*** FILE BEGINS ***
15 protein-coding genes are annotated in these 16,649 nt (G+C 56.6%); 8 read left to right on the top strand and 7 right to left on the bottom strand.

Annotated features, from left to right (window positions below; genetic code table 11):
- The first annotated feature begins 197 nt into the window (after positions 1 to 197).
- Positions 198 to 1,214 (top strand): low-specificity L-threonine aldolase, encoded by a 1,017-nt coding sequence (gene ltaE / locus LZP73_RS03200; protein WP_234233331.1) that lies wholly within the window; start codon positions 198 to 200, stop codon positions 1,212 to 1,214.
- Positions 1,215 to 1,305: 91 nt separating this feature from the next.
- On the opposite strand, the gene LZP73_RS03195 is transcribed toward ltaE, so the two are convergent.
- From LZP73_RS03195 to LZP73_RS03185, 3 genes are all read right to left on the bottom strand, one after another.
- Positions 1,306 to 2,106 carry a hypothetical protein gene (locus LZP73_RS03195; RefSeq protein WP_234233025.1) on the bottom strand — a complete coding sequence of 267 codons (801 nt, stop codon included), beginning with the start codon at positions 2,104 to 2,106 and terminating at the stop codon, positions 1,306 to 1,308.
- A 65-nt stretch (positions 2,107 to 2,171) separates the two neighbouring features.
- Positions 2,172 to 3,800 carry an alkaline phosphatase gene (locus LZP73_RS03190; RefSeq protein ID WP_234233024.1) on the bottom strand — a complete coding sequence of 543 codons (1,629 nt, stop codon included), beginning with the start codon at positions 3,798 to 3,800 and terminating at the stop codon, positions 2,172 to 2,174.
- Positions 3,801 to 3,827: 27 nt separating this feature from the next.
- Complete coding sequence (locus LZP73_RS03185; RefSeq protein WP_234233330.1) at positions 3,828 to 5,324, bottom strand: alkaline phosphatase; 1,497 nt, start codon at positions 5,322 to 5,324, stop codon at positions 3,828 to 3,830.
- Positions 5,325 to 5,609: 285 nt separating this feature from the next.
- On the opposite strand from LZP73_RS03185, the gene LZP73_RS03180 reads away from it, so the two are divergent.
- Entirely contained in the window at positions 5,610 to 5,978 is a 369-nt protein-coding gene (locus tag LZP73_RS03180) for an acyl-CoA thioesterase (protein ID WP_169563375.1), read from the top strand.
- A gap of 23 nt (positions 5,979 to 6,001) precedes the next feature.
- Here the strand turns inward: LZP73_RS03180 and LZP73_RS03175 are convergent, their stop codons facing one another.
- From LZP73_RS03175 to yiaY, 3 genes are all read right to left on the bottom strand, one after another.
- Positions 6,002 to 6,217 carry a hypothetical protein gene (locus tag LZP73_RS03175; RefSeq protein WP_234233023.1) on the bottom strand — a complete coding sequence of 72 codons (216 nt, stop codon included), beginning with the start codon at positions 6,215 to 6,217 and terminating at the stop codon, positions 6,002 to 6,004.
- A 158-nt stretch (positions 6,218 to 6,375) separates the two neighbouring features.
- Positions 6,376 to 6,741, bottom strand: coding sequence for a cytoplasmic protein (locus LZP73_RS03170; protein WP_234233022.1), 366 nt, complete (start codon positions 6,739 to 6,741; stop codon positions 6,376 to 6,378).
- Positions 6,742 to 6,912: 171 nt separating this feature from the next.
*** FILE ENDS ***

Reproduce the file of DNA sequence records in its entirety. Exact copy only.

15 protein-coding genes are annotated in these 16,649 nt (G+C 56.6%); 8 read left to right on the top strand and 7 right to left on the bottom strand.

Annotated features, from left to right (window positions below; genetic code table 11):
- The first annotated feature begins 197 nt into the window (after positions 1 to 197).
- Positions 198 to 1,214 (top strand): low-specificity L-threonine aldolase, encoded by a 1,017-nt coding sequence (gene ltaE / locus LZP73_RS03200; protein WP_234233331.1) that lies wholly within the window; start codon positions 198 to 200, stop codon positions 1,212 to 1,214.
- Positions 1,215 to 1,305: 91 nt separating this feature from the next.
- On the opposite strand, the gene LZP73_RS03195 is transcribed toward ltaE, so the two are convergent.
- From LZP73_RS03195 to LZP73_RS03185, 3 genes are all read right to left on the bottom strand, one after another.
- Positions 1,306 to 2,106 carry a hypothetical protein gene (locus LZP73_RS03195; RefSeq protein WP_234233025.1) on the bottom strand — a complete coding sequence of 267 codons (801 nt, stop codon included), beginning with the start codon at positions 2,104 to 2,106 and terminating at the stop codon, positions 1,306 to 1,308.
- A 65-nt stretch (positions 2,107 to 2,171) separates the two neighbouring features.
- Positions 2,172 to 3,800 carry an alkaline phosphatase gene (locus LZP73_RS03190; RefSeq protein ID WP_234233024.1) on the bottom strand — a complete coding sequence of 543 codons (1,629 nt, stop codon included), beginning with the start codon at positions 3,798 to 3,800 and terminating at the stop codon, positions 2,172 to 2,174.
- Positions 3,801 to 3,827: 27 nt separating this feature from the next.
- Complete coding sequence (locus LZP73_RS03185; RefSeq protein WP_234233330.1) at positions 3,828 to 5,324, bottom strand: alkaline phosphatase; 1,497 nt, start codon at positions 5,322 to 5,324, stop codon at positions 3,828 to 3,830.
- Positions 5,325 to 5,609: 285 nt separating this feature from the next.
- On the opposite strand from LZP73_RS03185, the gene LZP73_RS03180 reads away from it, so the two are divergent.
- Entirely contained in the window at positions 5,610 to 5,978 is a 369-nt protein-coding gene (locus tag LZP73_RS03180) for an acyl-CoA thioesterase (protein ID WP_169563375.1), read from the top strand.
- A gap of 23 nt (positions 5,979 to 6,001) precedes the next feature.
- Here the strand turns inward: LZP73_RS03180 and LZP73_RS03175 are convergent, their stop codons facing one another.
- From LZP73_RS03175 to yiaY, 3 genes are all read right to left on the bottom strand, one after another.
- Positions 6,002 to 6,217 carry a hypothetical protein gene (locus tag LZP73_RS03175; RefSeq protein WP_234233023.1) on the bottom strand — a complete coding sequence of 72 codons (216 nt, stop codon included), beginning with the start codon at positions 6,215 to 6,217 and terminating at the stop codon, positions 6,002 to 6,004.
- A 158-nt stretch (positions 6,218 to 6,375) separates the two neighbouring features.
- Positions 6,376 to 6,741, bottom strand: coding sequence for a cytoplasmic protein (locus LZP73_RS03170; protein WP_234233022.1), 366 nt, complete (start codon positions 6,739 to 6,741; stop codon positions 6,376 to 6,378).
- Positions 6,742 to 6,912: 171 nt separating this feature from the next.